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Vitamin A for SAM Children

This question was posted the Management of wasting/acute malnutrition forum area and has 6 replies.

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Anonymous 1310


Normal user

8 Dec 2016, 13:00

Should Vitamin A be given to SAM children or not?
If Vitamin A should not be given, why?

If Vitamin A should be given, when? at admission or discharge or on which visit?

Joseph lotesiro

nutrition assistant

Normal user

8 Dec 2016, 19:00

Vitamin A , should be given to children with SAM on daily basis throughout the course of treatment but not in high dosage but in a dosage of 5000 I.u daily, because F-75,F-100 and RUTF contain vitamin A.

Jessica Bourdaire

Normal user

9 Dec 2016, 09:58

Anonymous 1310,
Below I refer to the 2013 WHO recommendations but you might need to refer to the guideline used in the country you are working in.

Should Vitamin A be given to SAM children or not?
Yes, about 5000IU/day are recommended, a daily low-dose, as opposed to a single high-dose (50 000IU/100 000IU/200 000IU). A high-dose is not required when receiving vitamine A through therapeutic food or formulations complying with WHO specifications. Two exceptions though, if SAM is associated with measles or eye signs of vitamin A deficiency, a high-dose is recommended at D1, D2 and D15.

If Vitamin A should not be given, why?
It should be given. A daily low-dose is thought to be safer and more effective in reducing RTI/diarrhoea occurrence, and kwash mortality, than a single high-dose.

If Vitamin A should be given, when? at admission or discharge or on which visit?
A daily low-dose from admission and throughout the treatment. Punctual high-doses are reserved to the above-mentioned exceptions, or if a daily low-dose is not provided.

The guideline gives details on the evidence supporting its recommendations:

Hope this helps,

Anonymous 3285

Normal user

25 Feb 2021, 15:24

It's so confusing, some say we need to Provide vitamin A in small dose while other contradict saying not to provide, In our country's guideline, it is recommended vitamin A to be provided during discharge if the child is edematous. So I want to know the reason why we can't provide vitamin A to edematous children with SAM?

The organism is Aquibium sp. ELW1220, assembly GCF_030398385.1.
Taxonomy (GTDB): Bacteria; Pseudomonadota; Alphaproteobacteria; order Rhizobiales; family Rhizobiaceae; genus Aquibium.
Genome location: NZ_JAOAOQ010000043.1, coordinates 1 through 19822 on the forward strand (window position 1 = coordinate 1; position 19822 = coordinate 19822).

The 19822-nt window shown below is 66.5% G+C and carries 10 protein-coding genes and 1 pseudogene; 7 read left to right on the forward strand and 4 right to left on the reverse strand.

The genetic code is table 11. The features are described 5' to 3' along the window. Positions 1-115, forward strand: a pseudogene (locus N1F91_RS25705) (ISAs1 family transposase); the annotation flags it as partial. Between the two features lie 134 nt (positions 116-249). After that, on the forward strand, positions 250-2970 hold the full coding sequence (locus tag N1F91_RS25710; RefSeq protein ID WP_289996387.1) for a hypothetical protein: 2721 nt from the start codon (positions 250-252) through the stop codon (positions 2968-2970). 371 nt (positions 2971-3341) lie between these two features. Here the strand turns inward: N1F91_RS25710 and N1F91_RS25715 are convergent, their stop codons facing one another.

Ashfaque Qureshi

Normal user

25 Feb 2021, 16:36

it is safe to give single dose at the time of admission of 100 000IU of vit-A capsule

Mohammed Mudarrifu

Nutrition Officer-HSS

Normal user

25 Feb 2021, 17:21

Vitamin A cannot be given to an Oedmatous patients because Oedema is an accumulation of fluids in the body tissue and Retinol is a fat soluble substance so when given to an oedema patient, it cannot be absorbed by the body tissue.. i stand to be corrected.


Action Against Hunger UK

Technical expert

25 Feb 2021, 18:14

Hi Anonymous,

What Jessica has written above is correct. This issue has also been discussed in previous posts on en-net; please see the inputs from Anne Walsh and Michael Golden in this post

There are lots of variations on protocols but some history may help to put this into context. The original reason for NOT giving Vitamin A in CMAM programmes was based on limited evidence that suggested a higher mortality rate if children with oedematous malnutrition were given high dose Vitamin A on admission. 

Studies also indicated that daily low dose vitamin A (5000 iu per day) was better for children with SAM with a reduction in morbidity (see the post above and the systematic review by Mark Manary et al. below for detailed discussion)

Two things emerged, firstly that the vitamin A content in therapeutic milks and RUTF was likely more appropriate than giving high dose vitamin A on admission to treatment - unless there was the risk of more serious issues such as blindness or death - such that the exception is to give vitamin A to children with vitmain A deficiency with eye signs or with a diagnosis of measles. However, if the therapeutic milk is homemade then adding vitamin A (eg through mineral and vitamin mix) would be appropriate. 

Secondly a variation in when, and if, to give vitamin A to oedematous cases arose in guidelines. Some practiitioners suggested that high dose vitamin A should still be given to oedematous cases but only when the oedema had resolved. However protocols being protocols, some guidelines standardised this by saying that vitamin A should be given on week 4; this was to coincide with the giving of measles vaccinations in week 4 (another compromise in some guidelines) or by giving it on discharge. Reading national guidelines one can become confused by the array of interpretations.

Going back to Jessica's reply indicating vitamin A shouldn't be given provided that the child is being given therapeutic foods that comply with WHO standards (i.e. contain vitamin A which will thus be given in a daily low dose in the diet) - except where there are eye signs or mealses, when high doses are required; The dose of vitamin A to be given in these exceptions is dependent on the child's age. Jessica's advice follows the WHO 2013 guidance.  You should however comply with any national guidelines as these are usually constructed to accomodate other relevant governmental guidance and adaptations to context. 

I hope this helps,


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